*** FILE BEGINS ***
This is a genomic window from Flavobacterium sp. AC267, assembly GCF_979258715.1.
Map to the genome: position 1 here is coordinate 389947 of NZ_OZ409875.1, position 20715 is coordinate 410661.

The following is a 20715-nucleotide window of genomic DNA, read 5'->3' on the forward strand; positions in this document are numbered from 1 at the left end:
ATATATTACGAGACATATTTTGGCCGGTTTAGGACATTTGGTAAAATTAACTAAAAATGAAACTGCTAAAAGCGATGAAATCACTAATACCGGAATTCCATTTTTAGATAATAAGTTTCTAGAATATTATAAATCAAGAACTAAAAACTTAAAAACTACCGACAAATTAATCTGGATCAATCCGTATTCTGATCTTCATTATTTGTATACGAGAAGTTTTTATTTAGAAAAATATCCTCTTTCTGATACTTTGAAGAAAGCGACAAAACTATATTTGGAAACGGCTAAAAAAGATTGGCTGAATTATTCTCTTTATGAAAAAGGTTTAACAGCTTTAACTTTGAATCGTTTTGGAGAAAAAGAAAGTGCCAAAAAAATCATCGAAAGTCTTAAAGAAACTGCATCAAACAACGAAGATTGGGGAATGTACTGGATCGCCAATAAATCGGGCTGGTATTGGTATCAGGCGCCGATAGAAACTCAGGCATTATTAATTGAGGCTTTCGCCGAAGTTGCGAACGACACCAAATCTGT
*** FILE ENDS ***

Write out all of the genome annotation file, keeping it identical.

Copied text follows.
This is a genomic window from Flavobacterium sp. AC267, assembly GCF_979258715.1.
Map to the genome: position 1 here is coordinate 389947 of NZ_OZ409875.1, position 20715 is coordinate 410661.

The following is a 20715-nucleotide window of genomic DNA, read 5'->3' on the forward strand; positions in this document are numbered from 1 at the left end:
ATATATTACGAGACATATTTTGGCCGGTTTAGGACATTTGGTAAAATTAACTAAAAATGAAACTGCTAAAAGCGATGAAATCACTAATACCGGAATTCCATTTTTAGATAATAAGTTTCTAGAATATTATAAATCAAGAACTAAAAACTTAAAAACTACCGACAAATTAATCTGGATCAATCCGTATTCTGATCTTCATTATTTGTATACGAGAAGTTTTTATTTAGAAAAATATCCTCTTTCTGATACTTTGAAGAAAGCGACAAAACTATATTTGGAAACGGCTAAAAAAGATTGGCTGAATTATTCTCTTTATGAAAAAGGTTTAACAGCTTTAACTTTGAATCGTTTTGGAGAAAAAGAAAGTGCCAAAAAAATCATCGAAAGTCTTAAAGAAACTGCATCAAACAACGAAGATTGGGGAATGTACTGGATCGCCAATAAATCGGGCTGGTATTGGTATCAGGCGCCGATAGAAACTCAGGCATTATTAATTGAGGCTTTCGCCGAAGTTGCGAACGACACCAAATCTGT